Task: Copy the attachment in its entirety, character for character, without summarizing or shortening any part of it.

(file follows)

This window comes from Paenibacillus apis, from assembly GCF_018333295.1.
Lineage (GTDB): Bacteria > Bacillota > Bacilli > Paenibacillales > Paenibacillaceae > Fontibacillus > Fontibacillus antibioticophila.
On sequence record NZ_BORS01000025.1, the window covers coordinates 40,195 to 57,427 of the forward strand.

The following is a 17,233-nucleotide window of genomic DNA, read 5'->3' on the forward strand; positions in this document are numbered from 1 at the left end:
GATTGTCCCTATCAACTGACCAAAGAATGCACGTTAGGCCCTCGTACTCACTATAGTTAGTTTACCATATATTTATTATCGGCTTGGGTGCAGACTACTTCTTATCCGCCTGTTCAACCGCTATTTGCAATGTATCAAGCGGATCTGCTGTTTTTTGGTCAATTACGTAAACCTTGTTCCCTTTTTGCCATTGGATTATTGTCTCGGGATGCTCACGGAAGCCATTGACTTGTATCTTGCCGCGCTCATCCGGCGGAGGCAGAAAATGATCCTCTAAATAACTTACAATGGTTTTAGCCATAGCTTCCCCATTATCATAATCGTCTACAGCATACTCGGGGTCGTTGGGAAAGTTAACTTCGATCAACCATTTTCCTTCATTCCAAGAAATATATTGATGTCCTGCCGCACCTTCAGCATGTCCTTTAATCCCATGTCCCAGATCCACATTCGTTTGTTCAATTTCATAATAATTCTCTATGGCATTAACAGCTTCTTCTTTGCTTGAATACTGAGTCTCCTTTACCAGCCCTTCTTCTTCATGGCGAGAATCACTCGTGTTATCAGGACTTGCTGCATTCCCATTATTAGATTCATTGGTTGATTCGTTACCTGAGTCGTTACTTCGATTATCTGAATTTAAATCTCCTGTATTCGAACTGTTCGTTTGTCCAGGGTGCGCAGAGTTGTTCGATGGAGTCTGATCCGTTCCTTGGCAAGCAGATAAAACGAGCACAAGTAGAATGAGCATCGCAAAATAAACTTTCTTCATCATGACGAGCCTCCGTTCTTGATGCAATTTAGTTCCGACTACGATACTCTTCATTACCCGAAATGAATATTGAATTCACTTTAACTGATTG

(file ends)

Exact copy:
This window comes from Paenibacillus apis, from assembly GCF_018333295.1.
Lineage (GTDB): Bacteria > Bacillota > Bacilli > Paenibacillales > Paenibacillaceae > Fontibacillus > Fontibacillus antibioticophila.
On sequence record NZ_BORS01000025.1, the window covers coordinates 40,195 to 57,427 of the forward strand.

The following is a 17,233-nucleotide window of genomic DNA, read 5'->3' on the forward strand; positions in this document are numbered from 1 at the left end:
GATTGTCCCTATCAACTGACCAAAGAATGCACGTTAGGCCCTCGTACTCACTATAGTTAGTTTACCATATATTTATTATCGGCTTGGGTGCAGACTACTTCTTATCCGCCTGTTCAACCGCTATTTGCAATGTATCAAGCGGATCTGCTGTTTTTTGGTCAATTACGTAAACCTTGTTCCCTTTTTGCCATTGGATTATTGTCTCGGGATGCTCACGGAAGCCATTGACTTGTATCTTGCCGCGCTCATCCGGCGGAGGCAGAAAATGATCCTCTAAATAACTTACAATGGTTTTAGCCATAGCTTCCCCATTATCATAATCGTCTACAGCATACTCGGGGTCGTTGGGAAAGTTAACTTCGATCAACCATTTTCCTTCATTCCAAGAAATATATTGATGTCCTGCCGCACCTTCAGCATGTCCTTTAATCCCATGTCCCAGATCCACATTCGTTTGTTCAATTTCATAATAATTCTCTATGGCATTAACAGCTTCTTCTTTGCTTGAATACTGAGTCTCCTTTACCAGCCCTTCTTCTTCATGGCGAGAATCACTCGTGTTATCAGGACTTGCTGCATTCCCATTATTAGATTCATTGGTTGATTCGTTACCTGAGTCGTTACTTCGATTATCTGAATTTAAATCTCCTGTATTCGAACTGTTCGTTTGTCCAGGGTGCGCAGAGTTGTTCGATGGAGTCTGATCCGTTCCTTGGCAAGCAGATAAAACGAGCACAAGTAGAATGAGCATCGCAAAATAAACTTTCTTCATCATGACGAGCCTCCGTTCTTGATGCAATTTAGTTCCGACTACGATACTCTTCATTACCCGAAATGAATATTGAATTCACTTTAACTGATTG